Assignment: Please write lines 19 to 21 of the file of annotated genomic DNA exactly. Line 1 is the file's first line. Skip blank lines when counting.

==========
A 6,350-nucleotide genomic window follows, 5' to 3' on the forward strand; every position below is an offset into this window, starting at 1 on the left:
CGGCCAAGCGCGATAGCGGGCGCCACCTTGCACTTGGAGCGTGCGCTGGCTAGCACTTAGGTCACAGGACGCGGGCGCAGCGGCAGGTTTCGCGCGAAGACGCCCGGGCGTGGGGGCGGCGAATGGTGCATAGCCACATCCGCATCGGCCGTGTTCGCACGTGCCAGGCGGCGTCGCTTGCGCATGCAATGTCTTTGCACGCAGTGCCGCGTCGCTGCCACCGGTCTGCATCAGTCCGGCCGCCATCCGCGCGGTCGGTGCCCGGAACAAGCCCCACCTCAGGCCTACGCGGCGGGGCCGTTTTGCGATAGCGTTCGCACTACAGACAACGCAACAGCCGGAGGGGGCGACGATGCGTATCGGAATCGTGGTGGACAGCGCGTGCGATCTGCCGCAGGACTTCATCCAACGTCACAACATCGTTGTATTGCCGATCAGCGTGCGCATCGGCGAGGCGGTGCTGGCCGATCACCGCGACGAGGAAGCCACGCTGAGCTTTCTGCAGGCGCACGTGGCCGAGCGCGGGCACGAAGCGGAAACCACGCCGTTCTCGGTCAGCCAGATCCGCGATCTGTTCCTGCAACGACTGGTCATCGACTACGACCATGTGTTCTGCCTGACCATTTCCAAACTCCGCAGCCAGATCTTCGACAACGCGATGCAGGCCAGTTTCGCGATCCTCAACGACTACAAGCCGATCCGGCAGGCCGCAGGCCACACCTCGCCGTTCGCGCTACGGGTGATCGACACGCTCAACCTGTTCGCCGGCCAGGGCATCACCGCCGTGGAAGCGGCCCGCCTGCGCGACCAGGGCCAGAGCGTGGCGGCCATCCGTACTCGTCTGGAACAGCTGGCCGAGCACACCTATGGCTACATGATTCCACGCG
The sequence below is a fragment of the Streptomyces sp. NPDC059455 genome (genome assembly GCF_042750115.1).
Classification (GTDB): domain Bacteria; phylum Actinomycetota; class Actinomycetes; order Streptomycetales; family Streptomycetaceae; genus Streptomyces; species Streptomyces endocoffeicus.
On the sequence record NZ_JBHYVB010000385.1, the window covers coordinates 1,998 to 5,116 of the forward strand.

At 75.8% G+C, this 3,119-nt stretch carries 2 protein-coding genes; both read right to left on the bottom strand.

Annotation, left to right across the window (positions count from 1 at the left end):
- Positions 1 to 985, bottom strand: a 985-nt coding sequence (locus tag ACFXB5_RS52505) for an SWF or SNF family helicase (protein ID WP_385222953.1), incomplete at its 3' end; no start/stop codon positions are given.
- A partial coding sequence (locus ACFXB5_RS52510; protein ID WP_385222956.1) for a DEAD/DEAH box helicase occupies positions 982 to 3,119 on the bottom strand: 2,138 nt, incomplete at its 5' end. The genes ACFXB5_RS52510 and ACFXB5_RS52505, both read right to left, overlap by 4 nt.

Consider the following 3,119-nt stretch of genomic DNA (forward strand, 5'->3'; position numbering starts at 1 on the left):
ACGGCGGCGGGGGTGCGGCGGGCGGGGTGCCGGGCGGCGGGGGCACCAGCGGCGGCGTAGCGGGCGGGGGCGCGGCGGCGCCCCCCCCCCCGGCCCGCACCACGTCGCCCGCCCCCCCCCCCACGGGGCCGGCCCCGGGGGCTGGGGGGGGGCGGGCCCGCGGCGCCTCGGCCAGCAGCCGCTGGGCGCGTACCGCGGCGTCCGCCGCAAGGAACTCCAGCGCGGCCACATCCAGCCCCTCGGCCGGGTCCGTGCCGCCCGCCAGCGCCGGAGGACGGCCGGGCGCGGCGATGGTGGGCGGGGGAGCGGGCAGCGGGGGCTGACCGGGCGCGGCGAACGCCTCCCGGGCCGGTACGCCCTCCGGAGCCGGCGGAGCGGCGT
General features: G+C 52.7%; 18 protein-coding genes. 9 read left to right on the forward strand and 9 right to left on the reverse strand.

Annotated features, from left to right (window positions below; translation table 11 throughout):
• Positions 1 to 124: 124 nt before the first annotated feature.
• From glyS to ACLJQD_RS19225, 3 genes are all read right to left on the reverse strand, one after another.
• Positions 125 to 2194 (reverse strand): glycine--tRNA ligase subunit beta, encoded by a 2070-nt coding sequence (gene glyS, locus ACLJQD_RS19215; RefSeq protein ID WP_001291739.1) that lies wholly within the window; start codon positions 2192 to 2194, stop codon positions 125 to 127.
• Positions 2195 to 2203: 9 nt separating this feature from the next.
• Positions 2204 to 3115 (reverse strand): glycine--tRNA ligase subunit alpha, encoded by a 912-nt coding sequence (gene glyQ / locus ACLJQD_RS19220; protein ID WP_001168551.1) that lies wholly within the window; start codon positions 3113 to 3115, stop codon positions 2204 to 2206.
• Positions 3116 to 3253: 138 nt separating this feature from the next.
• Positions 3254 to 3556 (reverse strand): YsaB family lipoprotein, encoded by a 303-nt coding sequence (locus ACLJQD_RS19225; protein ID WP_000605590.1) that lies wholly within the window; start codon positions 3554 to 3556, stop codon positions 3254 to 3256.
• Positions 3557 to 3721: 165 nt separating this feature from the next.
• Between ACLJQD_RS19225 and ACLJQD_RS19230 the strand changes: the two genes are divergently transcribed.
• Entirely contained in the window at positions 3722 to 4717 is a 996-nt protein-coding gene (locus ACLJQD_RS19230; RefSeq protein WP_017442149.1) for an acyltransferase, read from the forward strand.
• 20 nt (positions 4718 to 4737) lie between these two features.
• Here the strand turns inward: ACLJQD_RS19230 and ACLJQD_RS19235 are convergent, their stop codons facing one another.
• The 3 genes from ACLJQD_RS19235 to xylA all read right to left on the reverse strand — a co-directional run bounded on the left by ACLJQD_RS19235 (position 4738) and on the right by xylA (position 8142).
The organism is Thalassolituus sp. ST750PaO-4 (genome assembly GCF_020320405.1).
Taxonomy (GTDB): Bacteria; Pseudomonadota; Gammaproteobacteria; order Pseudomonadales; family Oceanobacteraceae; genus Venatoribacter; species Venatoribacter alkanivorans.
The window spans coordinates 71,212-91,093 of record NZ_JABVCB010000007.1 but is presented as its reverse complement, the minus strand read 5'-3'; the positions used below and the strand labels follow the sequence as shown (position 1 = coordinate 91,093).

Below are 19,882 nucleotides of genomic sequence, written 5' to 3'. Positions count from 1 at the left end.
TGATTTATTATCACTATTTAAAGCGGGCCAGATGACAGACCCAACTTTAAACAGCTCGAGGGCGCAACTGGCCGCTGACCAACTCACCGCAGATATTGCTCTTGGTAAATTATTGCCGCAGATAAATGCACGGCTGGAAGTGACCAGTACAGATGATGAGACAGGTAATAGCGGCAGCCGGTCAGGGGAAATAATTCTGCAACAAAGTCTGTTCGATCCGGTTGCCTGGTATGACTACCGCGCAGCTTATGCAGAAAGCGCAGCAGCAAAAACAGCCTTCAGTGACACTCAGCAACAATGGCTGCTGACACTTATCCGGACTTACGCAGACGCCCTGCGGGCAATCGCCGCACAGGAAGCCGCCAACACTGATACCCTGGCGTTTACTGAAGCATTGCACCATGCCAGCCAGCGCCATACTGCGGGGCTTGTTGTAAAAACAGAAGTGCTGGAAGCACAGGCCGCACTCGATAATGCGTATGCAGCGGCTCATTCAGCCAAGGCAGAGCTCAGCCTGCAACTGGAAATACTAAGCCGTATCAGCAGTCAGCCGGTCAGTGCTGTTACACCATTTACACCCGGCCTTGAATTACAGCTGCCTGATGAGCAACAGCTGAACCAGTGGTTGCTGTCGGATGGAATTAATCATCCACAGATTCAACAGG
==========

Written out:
• Positions 3116 to 3253: 138 nt separating this feature from the next.
• Positions 3254 to 3556 (reverse strand): YsaB family lipoprotein, encoded by a 303-nt coding sequence (locus ACLJQD_RS19225; protein ID WP_000605590.1) that lies wholly within the window; start codon positions 3554 to 3556, stop codon positions 3254 to 3256.
• Positions 3557 to 3721: 165 nt separating this feature from the next.